Since it has been asked in the comments a couple of times I'll give my answer about the opaque beam.
First off, I agree with The Photon's answer and other comments about that the modulated spectrum is the convolution of the original spectrum (monotone at the lasers optical frequency - this is the carrier tone) and the signal, that is the pulse train at much lower frequency.
21joanna12 then raises what I think be an interesting question which is how can we get NEW frequencies of light simply by modulating a laser beam? I think this question is motivated by the knowledge that it is typically difficult to shift the frequencies of light. We must send the light through some non-linear medium which typically involves high intensities, careful alignment, etc., yet this seems to be a way to change the frequency of light without needing a non-linear medium.
Here is an attempt to reconcile these two notions of frequency shifting of light. A non-linear medium is characterized by having a non-linear electric susceptibility. If the susceptibility is linear then you know that passing through the medium will not shift the frequency of light. That is why you need a non-linear susceptibility for non-linear optics.
There are other ways to think about the non-linearity however. One way to think about the non-linearity is that it means a pulse of light entering the medium alters the medium in a way that light coming in shortly after the first pulse will experience the medium differently. This shows that there is some time dependence of the response of the medium.
In other words, I am trying to draw an equivalence between a time varying response function of an optical medium and a non-linear susceptibility for the medium.
I'll summarize in the next section explaining how the frequency shifting properties of both a non-linear medium and an opaque modulated sheet can be viewed in both of these ways.
First, viewing both as a time varying response.
-In other answers/comments you have learned how modulating the signal gives rise to new frequencies because of the Fourier components of the new signal. This is how the time varying response of the opaque sheet gives you new frequencies.
-I have argued above that the non-linearity of a non-linear medium means the medium actually has a time-varying response. If you followed everything carefully you could see how the time-varying response of the medium is processing the incident light field and misshaping it from being a perfect sinusoid at one frequency to being a sinusoid at two more different optical frequencies. Clearly the material must be able to response very quickly to alter the light field on such short time scales, but electrons in materials can respond very quickly.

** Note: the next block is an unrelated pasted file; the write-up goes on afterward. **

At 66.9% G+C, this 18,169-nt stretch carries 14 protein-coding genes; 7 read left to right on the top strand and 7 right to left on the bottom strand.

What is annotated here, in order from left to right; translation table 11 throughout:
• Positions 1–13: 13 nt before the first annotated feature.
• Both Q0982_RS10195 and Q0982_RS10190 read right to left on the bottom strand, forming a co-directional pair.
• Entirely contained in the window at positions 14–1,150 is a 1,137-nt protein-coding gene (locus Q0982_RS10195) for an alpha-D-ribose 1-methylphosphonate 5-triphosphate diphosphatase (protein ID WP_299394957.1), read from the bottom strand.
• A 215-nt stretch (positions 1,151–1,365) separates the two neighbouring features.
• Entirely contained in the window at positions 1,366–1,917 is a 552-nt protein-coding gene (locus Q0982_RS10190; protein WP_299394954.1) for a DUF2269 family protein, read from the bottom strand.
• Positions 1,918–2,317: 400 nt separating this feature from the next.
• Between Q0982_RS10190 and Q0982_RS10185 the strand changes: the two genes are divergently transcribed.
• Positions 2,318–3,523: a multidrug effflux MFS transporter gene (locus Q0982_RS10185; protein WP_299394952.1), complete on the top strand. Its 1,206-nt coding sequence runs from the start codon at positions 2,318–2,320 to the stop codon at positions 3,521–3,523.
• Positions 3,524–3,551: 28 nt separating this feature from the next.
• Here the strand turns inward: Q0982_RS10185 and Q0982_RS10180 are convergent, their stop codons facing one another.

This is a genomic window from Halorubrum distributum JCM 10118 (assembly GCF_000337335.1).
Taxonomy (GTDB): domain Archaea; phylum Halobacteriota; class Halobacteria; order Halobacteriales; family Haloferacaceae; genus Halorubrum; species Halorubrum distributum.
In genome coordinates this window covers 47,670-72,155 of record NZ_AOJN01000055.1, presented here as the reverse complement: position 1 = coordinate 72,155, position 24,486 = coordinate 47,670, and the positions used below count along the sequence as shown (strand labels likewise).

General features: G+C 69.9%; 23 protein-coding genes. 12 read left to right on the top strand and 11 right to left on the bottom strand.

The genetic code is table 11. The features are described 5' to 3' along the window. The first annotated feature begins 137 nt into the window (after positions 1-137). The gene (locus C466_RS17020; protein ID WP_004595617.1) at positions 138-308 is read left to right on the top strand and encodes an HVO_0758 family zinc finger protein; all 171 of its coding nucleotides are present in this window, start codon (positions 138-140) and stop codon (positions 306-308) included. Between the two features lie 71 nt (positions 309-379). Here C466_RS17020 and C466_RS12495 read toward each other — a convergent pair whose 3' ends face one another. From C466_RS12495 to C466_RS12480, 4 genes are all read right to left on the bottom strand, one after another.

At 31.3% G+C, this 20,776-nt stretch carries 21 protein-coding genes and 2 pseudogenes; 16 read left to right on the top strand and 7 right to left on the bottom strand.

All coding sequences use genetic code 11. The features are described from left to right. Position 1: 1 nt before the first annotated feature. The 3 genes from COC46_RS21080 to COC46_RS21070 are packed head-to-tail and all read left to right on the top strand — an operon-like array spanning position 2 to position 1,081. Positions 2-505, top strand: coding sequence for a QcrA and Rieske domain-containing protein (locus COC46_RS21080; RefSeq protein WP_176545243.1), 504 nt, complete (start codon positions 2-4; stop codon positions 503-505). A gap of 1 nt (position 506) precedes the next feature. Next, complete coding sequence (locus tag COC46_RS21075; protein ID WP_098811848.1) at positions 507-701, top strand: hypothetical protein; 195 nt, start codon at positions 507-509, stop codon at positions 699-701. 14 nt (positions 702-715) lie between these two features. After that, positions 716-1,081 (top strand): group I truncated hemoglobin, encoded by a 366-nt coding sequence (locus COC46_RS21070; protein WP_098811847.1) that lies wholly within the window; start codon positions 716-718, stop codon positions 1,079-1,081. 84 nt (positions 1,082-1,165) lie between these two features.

Second, viewing both as an optical non-linearity
-In the case of a non-linear medium there are many references explaining how a non-linear susceptibility function "mixes" two signal and gives you new signals at sum and difference frequencies. This is the usual explanation for optical non-linearities.
-How do we view the opaque sheet as a non-linear medium? Well, above I was trying to draw some kind of equivalence between a non-linear medium and a medium with a time-varying susceptibility. Consider the volume of air in the region where the opaque sheet is being modulated. Much of the time this volume of air has the response function of air, basically it doesn't change anything about the light field. But some of the time it has the response function of the opaque material. That is to say, the response function of this volume of space is modulated in time. We could certainly cast this is a time-varying susceptibility and it may be possible to derive some sort of non-linear frequency susceptibility for this sort of system.
In any case, the reason I've gone into such detail here is to try to illustrate that (perhaps with some extreme stretching of the formalism/imagination) it is actually the same thing going on when either a modulated opaque sheet or a non-linear medium changes the frequencies of a beam of light. That is, both processes can be analyzed in either the time or frequency domain. This may be a bit confusing but maybe it can shed light on both why a modulated sheet CAN add new frequencies to a light beam and also WHY a non-linear medium adds new frequencies to a beam of light.